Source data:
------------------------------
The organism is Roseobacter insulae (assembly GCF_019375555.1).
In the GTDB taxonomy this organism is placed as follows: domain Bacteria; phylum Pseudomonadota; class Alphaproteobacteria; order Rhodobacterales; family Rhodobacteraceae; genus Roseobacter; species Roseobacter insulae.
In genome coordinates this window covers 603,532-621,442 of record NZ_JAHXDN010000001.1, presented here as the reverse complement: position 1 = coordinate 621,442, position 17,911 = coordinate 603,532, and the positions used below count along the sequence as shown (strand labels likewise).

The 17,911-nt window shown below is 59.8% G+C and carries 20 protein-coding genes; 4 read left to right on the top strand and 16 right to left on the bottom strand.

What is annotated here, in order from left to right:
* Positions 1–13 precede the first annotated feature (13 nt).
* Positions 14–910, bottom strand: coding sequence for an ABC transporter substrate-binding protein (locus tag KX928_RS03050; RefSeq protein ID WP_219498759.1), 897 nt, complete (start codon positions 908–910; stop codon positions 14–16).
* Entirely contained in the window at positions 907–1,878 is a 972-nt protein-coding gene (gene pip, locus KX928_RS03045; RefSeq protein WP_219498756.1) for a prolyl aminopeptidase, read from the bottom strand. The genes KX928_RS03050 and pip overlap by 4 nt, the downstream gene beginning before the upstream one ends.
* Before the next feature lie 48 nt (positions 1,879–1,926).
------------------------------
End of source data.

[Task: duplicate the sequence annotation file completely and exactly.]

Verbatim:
The organism is Roseobacter insulae (assembly GCF_019375555.1).
In the GTDB taxonomy this organism is placed as follows: domain Bacteria; phylum Pseudomonadota; class Alphaproteobacteria; order Rhodobacterales; family Rhodobacteraceae; genus Roseobacter; species Roseobacter insulae.
In genome coordinates this window covers 603,532-621,442 of record NZ_JAHXDN010000001.1, presented here as the reverse complement: position 1 = coordinate 621,442, position 17,911 = coordinate 603,532, and the positions used below count along the sequence as shown (strand labels likewise).

The 17,911-nt window shown below is 59.8% G+C and carries 20 protein-coding genes; 4 read left to right on the top strand and 16 right to left on the bottom strand.

What is annotated here, in order from left to right:
* Positions 1–13 precede the first annotated feature (13 nt).
* Positions 14–910, bottom strand: coding sequence for an ABC transporter substrate-binding protein (locus tag KX928_RS03050; RefSeq protein ID WP_219498759.1), 897 nt, complete (start codon positions 908–910; stop codon positions 14–16).
* Entirely contained in the window at positions 907–1,878 is a 972-nt protein-coding gene (gene pip, locus KX928_RS03045; RefSeq protein WP_219498756.1) for a prolyl aminopeptidase, read from the bottom strand. The genes KX928_RS03050 and pip overlap by 4 nt, the downstream gene beginning before the upstream one ends.
* Before the next feature lie 48 nt (positions 1,879–1,926).